Explaining utter darkness to someone who has only lived in the sunlight would be a difficult task. They would have to believe you and trust in something they have never experienced. If you haven’t experienced the darkness, perhaps after reading this you can help someone out of it.
When my eyes open in the morning, my mind goes from slumber to 100 mph. “I don’t know why I haven’t thought that! I need a (brain singing the Three’s Company theme song) new car! If I sold my current car and (dang I need a burger) sold my Xbox and TV I could afford the down payment and if I sell those baseball cards in the attic I can still pay rent! Wow! I am so handsome today! I know that I flunked out of college, but I am smarted than 90 percent of people so does it really matter? I want donuts. What DVDs do I have that I can sell to afford them?”
“Why did I sell that stuff? My wife is going to be so upset and those donuts were not worth it. Maybe I can buy them back. I’ll just need to grab my wife’s card when she is napping. No I can’t because that will cause (you will do it) problems (you will do it) and (you will do it) I don’t want….
Back at the store:
“Didn’t you sell us these today?” (They noticed! You are so stupid!)
“Yes… I didn’t really mean to (you know they think you are crazy, right?)
“How do I explain this? (Say you got her birthday gift and it was a surprise! Her birthday isn’t for months and you can make that money back to really buy something!)
“I am so sorry I took your card, sweetie. I know I said I wouldn’t. Well, no, I feel fine. It wasn’t mania. Whatever.”
“I can’t sleep.” (You need a new guitar.)
“I want to sleep.” (Your kids will never love you when they experience what you are)
“I have to try to sleep.” (Work in seven hours) (Work in six hours) (Work in five hours)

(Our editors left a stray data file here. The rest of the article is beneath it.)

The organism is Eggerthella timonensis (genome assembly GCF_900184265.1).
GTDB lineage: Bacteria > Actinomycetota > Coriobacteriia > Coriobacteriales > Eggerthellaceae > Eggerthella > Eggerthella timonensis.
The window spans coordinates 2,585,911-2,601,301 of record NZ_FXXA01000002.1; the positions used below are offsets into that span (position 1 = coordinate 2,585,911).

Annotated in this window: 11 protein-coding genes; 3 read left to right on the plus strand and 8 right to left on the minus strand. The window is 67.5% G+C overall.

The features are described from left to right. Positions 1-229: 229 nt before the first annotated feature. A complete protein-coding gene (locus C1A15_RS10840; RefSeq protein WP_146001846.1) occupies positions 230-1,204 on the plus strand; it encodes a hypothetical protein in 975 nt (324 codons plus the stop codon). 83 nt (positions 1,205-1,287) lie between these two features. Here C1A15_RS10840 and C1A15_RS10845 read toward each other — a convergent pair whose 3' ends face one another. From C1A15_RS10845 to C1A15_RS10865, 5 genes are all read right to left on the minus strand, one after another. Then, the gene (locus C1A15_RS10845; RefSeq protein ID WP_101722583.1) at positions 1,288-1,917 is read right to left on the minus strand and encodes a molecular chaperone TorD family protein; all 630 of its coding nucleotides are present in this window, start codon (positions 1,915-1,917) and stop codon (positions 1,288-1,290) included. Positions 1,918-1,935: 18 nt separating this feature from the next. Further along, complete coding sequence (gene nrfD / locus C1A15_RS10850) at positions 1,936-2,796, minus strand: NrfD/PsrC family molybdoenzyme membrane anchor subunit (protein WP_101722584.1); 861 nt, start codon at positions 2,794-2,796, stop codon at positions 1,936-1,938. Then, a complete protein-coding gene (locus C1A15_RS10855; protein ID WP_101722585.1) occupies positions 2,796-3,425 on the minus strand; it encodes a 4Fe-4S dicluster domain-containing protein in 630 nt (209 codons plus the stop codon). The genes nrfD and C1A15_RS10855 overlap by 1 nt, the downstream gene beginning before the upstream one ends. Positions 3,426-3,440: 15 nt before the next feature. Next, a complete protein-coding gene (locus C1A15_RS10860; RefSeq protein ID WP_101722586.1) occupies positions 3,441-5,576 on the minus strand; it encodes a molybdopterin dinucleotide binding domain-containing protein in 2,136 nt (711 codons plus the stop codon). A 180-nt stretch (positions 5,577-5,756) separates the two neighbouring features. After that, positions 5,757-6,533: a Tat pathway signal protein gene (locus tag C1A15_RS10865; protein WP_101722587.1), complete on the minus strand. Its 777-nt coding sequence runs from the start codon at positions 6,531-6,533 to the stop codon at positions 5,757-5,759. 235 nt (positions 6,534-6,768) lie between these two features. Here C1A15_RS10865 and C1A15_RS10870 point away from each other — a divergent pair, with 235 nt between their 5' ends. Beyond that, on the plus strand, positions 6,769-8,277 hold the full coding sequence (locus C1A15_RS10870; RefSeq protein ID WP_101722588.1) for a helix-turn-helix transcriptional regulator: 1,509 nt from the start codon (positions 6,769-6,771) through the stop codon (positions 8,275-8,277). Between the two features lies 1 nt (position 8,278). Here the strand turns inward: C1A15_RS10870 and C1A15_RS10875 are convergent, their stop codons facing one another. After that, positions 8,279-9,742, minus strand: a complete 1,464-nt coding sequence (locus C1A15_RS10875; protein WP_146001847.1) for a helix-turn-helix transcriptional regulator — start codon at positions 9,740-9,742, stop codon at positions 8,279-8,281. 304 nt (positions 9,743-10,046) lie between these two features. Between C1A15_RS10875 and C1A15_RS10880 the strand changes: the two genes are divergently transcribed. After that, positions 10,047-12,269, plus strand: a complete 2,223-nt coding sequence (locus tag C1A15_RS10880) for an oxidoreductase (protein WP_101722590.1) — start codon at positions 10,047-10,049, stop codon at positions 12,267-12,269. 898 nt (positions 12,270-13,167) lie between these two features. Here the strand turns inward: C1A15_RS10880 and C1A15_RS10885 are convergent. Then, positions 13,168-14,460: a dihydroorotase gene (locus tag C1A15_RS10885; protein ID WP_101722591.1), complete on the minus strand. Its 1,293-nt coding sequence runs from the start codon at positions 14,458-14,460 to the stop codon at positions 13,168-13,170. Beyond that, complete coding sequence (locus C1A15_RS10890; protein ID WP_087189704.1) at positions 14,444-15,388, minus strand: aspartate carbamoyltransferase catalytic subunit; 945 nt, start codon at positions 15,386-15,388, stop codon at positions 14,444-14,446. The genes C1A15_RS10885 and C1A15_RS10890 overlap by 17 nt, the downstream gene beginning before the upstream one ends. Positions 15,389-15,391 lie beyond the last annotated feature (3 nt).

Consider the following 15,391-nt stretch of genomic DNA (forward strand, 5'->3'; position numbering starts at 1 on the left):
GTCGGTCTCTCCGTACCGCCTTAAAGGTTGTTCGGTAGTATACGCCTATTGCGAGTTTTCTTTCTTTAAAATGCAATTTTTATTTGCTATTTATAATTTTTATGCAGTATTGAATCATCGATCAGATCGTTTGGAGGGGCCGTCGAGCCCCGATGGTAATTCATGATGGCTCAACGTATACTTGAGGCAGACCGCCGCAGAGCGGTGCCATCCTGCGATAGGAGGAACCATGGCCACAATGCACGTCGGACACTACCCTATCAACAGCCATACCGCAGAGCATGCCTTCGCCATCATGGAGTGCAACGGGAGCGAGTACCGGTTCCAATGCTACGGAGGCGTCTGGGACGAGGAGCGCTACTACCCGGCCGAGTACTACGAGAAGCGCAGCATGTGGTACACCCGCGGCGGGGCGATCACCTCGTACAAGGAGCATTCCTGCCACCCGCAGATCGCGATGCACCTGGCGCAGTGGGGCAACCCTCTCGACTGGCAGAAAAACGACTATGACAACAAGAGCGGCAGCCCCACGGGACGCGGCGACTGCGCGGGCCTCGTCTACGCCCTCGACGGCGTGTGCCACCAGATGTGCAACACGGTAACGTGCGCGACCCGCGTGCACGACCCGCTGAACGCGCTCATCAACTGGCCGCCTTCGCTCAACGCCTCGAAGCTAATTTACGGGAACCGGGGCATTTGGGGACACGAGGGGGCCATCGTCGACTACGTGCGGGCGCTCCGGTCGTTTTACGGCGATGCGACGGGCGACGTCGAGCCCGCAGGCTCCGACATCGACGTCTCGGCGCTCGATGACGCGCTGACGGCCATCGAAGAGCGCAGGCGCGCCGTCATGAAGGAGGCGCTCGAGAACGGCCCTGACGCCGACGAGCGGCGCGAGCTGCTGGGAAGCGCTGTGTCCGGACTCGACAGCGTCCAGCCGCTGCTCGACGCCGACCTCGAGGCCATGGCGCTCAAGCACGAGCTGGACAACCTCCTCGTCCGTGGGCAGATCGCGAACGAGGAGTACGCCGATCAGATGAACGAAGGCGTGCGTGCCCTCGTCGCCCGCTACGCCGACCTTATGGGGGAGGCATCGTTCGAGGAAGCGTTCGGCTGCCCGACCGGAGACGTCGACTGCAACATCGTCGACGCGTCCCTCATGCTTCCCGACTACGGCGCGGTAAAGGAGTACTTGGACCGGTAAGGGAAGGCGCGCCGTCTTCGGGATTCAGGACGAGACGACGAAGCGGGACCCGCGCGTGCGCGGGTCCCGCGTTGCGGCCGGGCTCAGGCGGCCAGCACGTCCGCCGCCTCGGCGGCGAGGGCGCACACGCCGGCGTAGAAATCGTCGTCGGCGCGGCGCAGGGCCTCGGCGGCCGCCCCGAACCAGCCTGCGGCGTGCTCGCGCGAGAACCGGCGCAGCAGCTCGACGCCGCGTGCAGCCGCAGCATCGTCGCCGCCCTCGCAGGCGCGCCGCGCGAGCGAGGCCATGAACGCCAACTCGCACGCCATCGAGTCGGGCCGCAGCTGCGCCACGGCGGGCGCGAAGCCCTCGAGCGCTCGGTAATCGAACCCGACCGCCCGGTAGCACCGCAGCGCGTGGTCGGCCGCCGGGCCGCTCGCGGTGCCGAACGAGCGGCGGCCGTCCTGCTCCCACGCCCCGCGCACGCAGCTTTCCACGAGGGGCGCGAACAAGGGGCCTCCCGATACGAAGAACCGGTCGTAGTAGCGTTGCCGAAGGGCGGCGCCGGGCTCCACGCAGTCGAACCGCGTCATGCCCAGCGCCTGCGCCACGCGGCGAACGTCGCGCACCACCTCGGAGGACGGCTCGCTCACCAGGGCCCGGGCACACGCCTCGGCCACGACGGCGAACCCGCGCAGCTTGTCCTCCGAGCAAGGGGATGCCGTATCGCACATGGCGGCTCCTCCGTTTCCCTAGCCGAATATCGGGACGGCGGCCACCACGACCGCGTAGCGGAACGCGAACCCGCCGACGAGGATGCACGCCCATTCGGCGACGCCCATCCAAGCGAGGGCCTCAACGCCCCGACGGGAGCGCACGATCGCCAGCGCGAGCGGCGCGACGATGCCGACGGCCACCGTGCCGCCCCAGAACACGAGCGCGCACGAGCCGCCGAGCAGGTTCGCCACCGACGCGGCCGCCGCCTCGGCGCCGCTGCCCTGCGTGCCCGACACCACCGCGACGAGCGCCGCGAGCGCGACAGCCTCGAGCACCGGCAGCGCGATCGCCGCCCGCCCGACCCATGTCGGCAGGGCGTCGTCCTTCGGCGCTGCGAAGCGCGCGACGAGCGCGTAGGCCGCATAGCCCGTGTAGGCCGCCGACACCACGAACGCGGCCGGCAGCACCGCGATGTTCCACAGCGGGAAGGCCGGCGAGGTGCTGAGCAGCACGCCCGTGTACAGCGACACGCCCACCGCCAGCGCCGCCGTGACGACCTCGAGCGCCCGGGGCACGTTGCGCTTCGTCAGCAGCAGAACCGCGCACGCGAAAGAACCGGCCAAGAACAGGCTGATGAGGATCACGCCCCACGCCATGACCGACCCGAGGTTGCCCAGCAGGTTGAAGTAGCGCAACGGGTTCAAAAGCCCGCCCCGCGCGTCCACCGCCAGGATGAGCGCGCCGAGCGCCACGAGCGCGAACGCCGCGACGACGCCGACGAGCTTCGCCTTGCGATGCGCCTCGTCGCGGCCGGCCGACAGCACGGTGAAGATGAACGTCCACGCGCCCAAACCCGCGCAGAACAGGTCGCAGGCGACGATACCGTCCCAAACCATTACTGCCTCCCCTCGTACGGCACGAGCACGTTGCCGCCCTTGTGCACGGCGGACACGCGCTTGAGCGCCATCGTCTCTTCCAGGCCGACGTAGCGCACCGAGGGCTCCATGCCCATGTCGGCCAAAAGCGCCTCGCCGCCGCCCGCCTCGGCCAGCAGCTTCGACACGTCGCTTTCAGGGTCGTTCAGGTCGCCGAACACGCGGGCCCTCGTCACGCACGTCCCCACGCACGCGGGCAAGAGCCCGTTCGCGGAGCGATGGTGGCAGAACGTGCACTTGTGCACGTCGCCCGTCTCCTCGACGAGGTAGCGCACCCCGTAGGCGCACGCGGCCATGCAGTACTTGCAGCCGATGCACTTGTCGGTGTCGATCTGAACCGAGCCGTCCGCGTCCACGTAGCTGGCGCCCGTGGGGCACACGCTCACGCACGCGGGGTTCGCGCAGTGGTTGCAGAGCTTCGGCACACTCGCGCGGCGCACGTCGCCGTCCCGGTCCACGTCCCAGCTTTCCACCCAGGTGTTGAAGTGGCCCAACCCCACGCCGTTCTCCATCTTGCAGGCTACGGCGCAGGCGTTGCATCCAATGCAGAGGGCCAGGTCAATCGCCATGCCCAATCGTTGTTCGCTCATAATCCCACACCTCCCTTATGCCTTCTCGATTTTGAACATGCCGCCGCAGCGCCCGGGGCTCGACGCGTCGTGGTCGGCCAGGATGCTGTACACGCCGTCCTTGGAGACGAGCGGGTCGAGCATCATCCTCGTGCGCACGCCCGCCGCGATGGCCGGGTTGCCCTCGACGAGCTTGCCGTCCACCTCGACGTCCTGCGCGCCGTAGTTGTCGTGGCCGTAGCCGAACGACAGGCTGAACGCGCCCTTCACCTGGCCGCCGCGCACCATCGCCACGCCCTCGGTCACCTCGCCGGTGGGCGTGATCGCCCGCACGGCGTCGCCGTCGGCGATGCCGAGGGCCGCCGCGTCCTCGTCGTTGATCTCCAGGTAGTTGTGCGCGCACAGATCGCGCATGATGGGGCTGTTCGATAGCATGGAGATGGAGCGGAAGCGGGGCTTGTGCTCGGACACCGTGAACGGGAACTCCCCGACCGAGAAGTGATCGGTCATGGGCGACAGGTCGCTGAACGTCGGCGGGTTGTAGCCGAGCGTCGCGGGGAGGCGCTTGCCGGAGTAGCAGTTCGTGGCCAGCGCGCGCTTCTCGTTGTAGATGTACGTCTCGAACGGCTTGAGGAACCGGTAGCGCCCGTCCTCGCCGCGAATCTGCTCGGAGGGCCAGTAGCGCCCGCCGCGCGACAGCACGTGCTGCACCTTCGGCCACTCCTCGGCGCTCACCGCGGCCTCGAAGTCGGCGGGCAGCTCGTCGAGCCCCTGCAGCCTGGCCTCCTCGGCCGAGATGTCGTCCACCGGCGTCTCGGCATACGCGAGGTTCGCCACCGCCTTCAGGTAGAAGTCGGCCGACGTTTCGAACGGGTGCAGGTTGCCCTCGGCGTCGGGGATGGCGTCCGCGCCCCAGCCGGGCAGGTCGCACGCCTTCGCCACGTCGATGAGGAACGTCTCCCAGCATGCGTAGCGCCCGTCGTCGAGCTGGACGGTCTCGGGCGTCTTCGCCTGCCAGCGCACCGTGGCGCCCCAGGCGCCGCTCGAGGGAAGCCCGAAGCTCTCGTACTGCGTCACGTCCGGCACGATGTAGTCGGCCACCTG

Exceed in everything and then some due to my insane level of energy.
At home again:
“Can’t sit still … need to go.” (You are a terrible father) I just need to run to the store (stay with your kids, they love you. Are you a bad person?)
Rinse and repeat for a few weeks, then…
I am me. The Caleb I was when most of my old friends met me. The Caleb that loves to write music and play basketball. The Caleb that knows this can’t last long and soaks up every moment he can. I love the middle.
As I wake up, I wish I hadn’t. Take a look at my work to-do list and experience a high level of anxiety. That mental voice is not so active, but neither is mine. I feel a cloud of doubt and dread follow me all day, turning into a thunderstorm when faced with human interaction or hard times. The cloud sucks the life and desire for anything out of me.
I feel the weight of all my bad choices compounded with the reality that I am a finite being who will likely be forgotten soon after I am gone. Nothing I have done makes a difference to anyone. Trying to match my manic or normal self while depressed is next to impossible. I do not want to be around anyone due to the anxiety that they realize how messed up I really am. I try not to leave the house for as long as I can and wear the same clothes for as many days as I can.
I sometimes plan to take my life, but when I see my children and imagine what their future looks like without a dad I change my mind. This time.
I am not suggesting that mistakes someone makes while manic or depressed don’t count. But I am hoping you can see how choices made in the extremes haunt the individual.
If a friend ever comments they are contemplating suicide, get them immediate help however you can. 1-800-273-8255 is the suicide prevention hotline and dialing 911 is an acceptable option as well. If your friend was having a heart attack there would be no hesitation. If they mention killing themselves, then I promise they have thought about it seriously.
Even the best friend in the world is no substitute for therapy. There are medical professionals who dedicate their lives to helping the mentally ill and it will do much more than any amount of “being there” can.
Take off the logical glasses you see life through and put on your empathy lenses. We might try to take advantage of your kindness. We might seem like we don’t care that you care. We might make you think we don’t appreciate you. But we appreciate it more than you can imagine.
Shreve, C. (2018). Bipolar Lenses. Psych Central. Retrieved on March 30, 2020, from https://psychcentral.com/blog/bipolar-lenses/